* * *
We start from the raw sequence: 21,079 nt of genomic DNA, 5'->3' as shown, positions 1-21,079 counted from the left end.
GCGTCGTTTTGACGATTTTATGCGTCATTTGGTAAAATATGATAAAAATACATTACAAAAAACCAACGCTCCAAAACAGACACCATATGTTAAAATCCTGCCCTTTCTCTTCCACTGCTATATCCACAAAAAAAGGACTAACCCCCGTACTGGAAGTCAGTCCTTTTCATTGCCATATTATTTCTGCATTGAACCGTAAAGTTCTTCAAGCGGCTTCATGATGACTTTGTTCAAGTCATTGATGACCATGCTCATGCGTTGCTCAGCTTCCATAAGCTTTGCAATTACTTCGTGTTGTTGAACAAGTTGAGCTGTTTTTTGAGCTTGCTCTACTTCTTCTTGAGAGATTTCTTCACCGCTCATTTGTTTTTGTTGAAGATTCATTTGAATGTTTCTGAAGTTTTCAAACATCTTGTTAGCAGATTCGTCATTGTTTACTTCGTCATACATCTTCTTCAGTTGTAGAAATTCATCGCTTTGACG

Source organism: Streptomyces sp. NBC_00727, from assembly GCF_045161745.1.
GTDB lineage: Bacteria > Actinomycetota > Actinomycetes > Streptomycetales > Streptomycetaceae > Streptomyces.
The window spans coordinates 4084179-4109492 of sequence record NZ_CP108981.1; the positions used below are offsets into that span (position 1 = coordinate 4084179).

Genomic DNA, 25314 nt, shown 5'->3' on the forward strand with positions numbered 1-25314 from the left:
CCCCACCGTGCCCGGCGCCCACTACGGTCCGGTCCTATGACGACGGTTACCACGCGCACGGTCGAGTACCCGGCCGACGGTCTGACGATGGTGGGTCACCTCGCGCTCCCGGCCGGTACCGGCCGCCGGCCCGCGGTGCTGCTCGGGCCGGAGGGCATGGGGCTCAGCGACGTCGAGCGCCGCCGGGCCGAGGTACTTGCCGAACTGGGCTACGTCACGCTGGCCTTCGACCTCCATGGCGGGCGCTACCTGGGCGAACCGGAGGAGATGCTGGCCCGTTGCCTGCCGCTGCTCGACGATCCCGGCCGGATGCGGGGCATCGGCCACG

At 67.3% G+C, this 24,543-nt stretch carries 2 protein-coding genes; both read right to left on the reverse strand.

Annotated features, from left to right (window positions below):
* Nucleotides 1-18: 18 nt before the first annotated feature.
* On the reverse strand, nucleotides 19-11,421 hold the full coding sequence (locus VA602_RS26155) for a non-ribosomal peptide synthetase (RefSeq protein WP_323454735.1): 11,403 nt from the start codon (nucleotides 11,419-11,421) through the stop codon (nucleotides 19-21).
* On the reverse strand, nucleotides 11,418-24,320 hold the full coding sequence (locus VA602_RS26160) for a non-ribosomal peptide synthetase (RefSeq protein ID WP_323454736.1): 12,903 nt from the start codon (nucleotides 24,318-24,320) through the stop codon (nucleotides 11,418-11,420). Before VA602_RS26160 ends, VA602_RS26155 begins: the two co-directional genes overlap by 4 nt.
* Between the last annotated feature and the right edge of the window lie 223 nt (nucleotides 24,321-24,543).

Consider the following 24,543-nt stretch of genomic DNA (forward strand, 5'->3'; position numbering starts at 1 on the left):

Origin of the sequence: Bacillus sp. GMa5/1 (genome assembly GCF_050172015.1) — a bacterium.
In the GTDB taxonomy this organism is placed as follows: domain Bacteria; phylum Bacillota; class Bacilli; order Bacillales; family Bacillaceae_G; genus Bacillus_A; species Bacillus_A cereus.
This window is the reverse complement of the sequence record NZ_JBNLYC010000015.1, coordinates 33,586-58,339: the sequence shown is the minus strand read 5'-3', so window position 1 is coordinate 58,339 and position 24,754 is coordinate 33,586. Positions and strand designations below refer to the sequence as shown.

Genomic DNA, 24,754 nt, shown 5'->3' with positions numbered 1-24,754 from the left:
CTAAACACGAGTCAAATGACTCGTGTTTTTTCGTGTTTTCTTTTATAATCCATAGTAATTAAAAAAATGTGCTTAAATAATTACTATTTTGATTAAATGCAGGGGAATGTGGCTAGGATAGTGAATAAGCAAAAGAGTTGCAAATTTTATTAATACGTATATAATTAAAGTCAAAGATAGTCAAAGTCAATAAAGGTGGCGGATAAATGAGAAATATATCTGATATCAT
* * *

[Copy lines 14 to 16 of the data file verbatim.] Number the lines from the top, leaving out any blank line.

Consider the following 24,543-nt stretch of genomic DNA (forward strand, 5'->3'; position numbering starts at 1 on the left):

Origin of the sequence: Bacillus sp. GMa5/1 (genome assembly GCF_050172015.1) — a bacterium.
In the GTDB taxonomy this organism is placed as follows: domain Bacteria; phylum Bacillota; class Bacilli; order Bacillales; family Bacillaceae_G; genus Bacillus_A; species Bacillus_A cereus.